In order to provide governance to the last man, tribals residing in the Gadchiroli district of Maharashtra have now received immutable blockchain-based caste certificates, where over 65,000 tribal members in the western part of the state are now supported.
The project, announced in March, aims to stop leaks and corruption in the supply chain of welfare initiatives supporting the tribes and other underprivileged groups in the country.
In countries like India, reservations are almost 50% to various caste groups and in order to see that reservations go to the right candidate, this blockchain-based caste certificate will play a very important role as it cannot be faked and tampered with – already known characteristics of the blockchain technology.
The idea to provide the caste certificates to tribal groups was of an Indian Administrative Service (IAS) officer Shubham Gupta.
The officer introduced this after it came to his notice that politicians were buying tribal lands on the pretext of being tribal.
Gupta, who currently serves as Assistant Collector, Etapalli and Project Officer, ITDP, Bhamragad, Gadchiroli, Maharashtra state, over 100 caste certificates, which were produced on blockchain by a paper illustration with a verifiable QR code, were distributed.
Of the 250,000 people living in the region, 200,000 (or around 80%) are tribe members, of which over 65,000 tribals will get the caste certificate in the first phase.
“Everyone thinks of development as providing basic subsistence needs like food, bamboo for shelter, a cow or a goat (through animal husbandry initiatives)”, Gupta said, “But no one has addressed fairness for them, maybe because the people right here aren’t tech smart”.
Polygon based protocol
The caste certificates are based on Polygon-based blockchain protocols.
Speaking on this, Neil Martis, founder of LegitDoc, the Web3 startup through which this project is being implemented, has said that projects like these would enable the state government to control the menace of forgeries.
Additionally, it would assist in selecting the proper recipients for government programs and benefits.
“Such a deployment sets a precedent for India to emerge as the frontier in building tech stacks on neutral web3 platforms, which are decentralization-aligned, de-platform-resistant alternatives to the censorship-prone US and Chinese dominated digital tech stacks”, Martis said.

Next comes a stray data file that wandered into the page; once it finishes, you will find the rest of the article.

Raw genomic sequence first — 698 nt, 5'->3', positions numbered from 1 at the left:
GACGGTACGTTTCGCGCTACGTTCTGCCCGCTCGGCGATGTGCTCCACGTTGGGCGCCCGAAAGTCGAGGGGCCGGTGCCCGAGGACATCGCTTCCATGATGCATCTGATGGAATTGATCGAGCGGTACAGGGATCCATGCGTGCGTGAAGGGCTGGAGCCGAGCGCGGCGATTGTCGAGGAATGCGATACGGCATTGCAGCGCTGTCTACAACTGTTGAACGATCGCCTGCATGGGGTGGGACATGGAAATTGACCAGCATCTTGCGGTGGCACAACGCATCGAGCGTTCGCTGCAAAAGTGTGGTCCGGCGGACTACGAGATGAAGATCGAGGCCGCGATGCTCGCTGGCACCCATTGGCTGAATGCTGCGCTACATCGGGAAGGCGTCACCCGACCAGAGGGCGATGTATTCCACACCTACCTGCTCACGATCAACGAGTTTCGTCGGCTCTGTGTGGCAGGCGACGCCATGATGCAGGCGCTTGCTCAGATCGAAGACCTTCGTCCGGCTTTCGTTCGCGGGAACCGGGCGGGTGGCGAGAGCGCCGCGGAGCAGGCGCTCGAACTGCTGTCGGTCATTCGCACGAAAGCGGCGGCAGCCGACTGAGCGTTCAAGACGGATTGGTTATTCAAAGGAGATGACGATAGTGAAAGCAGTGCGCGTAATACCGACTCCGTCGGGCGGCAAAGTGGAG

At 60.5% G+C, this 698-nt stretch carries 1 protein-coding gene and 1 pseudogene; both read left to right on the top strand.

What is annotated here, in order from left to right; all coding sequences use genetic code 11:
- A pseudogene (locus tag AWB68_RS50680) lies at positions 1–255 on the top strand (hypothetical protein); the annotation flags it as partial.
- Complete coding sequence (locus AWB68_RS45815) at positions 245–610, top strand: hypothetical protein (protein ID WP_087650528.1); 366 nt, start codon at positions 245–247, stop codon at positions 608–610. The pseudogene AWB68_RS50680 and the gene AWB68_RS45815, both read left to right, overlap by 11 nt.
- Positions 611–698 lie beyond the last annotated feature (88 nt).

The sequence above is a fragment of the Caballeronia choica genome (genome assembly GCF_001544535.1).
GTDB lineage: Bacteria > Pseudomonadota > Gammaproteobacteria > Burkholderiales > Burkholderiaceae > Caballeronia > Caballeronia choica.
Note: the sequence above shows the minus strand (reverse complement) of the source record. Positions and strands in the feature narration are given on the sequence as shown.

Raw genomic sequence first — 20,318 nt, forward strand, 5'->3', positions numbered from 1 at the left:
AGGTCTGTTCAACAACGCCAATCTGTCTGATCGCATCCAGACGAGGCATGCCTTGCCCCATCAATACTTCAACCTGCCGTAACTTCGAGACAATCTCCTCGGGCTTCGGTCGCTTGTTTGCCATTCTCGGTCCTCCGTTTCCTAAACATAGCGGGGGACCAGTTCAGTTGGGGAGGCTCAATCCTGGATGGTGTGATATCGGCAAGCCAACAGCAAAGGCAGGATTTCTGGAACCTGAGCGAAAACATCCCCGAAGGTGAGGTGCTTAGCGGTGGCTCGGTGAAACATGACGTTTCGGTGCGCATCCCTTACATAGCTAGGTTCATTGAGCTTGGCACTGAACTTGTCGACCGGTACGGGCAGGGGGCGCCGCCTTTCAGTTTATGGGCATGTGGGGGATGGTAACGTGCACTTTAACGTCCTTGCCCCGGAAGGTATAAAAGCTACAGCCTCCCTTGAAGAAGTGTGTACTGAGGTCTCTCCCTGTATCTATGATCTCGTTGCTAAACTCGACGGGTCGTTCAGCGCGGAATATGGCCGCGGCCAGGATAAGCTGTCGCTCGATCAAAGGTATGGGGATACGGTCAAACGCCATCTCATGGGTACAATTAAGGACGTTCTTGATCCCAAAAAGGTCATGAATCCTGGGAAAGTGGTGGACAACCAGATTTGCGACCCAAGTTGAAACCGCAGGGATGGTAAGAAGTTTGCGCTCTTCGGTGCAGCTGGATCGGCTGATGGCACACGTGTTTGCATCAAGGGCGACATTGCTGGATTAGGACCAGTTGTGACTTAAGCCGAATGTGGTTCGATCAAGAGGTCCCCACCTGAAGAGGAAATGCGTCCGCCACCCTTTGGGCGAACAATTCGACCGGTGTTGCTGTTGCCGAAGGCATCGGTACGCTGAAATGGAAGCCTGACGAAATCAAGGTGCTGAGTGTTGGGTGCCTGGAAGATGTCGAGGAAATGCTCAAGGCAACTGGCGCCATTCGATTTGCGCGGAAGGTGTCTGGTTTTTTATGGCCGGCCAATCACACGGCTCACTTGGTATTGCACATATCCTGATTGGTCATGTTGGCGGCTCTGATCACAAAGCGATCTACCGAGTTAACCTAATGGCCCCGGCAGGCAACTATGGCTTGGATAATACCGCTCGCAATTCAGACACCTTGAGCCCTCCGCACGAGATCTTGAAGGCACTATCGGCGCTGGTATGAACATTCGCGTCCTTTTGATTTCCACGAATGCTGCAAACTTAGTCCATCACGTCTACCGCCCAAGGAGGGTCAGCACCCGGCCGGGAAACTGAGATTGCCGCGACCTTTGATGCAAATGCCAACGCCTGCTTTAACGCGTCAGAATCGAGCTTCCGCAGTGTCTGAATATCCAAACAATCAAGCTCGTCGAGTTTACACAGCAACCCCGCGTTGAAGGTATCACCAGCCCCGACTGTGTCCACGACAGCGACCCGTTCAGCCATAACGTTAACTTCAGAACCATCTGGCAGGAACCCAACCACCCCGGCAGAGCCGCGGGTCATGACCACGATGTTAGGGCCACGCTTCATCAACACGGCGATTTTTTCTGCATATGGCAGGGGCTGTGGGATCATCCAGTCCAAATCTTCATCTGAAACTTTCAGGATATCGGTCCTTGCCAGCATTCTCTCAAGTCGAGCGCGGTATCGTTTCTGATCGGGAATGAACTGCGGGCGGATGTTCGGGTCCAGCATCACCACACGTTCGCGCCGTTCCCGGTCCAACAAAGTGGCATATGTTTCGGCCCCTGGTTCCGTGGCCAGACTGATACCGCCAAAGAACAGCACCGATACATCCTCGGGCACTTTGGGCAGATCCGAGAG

This new approach would generate a special QR code made up of blockchain proofs that would be inscribed on each caste certificate and cryptographically commit specific information from each caste certificate retrieved from the government’s MahaOnline portal to the Polygon blockchain.
Additionally, these certifications would be issued through CSCs, which are accessible in all villages.
The process would be more streamlined and tamper-proof thanks to the open verification system, being accessible on the government website, and allowing government departments or any other third parties to check the legitimacy of a certificate with the click of a mouse.
Despite laws like the Scheduled Caste and Scheduled Tribe (Prevention of Atrocities Act, 1989), India’s caste system continues to be a pervasive reality and social prejudice and atrocities against backward castes continue to occur.
More than 40% of the 1.3 billion people that call the country home are from lower castes, and 9% are tribal people.
With the recent appointment of a tribal woman, Droupadi Murmu, as the 15th Indian president, focus on tribal development is back in focus. As per an estimate, there are over 126 million tribes based in various states there is a need to spread this to all the tribals, so that misuse of caste certificates can be stopped. This is just a one-use case where blockchain technology can bring a change to a society that has been waiting for years to get its share of development and justice.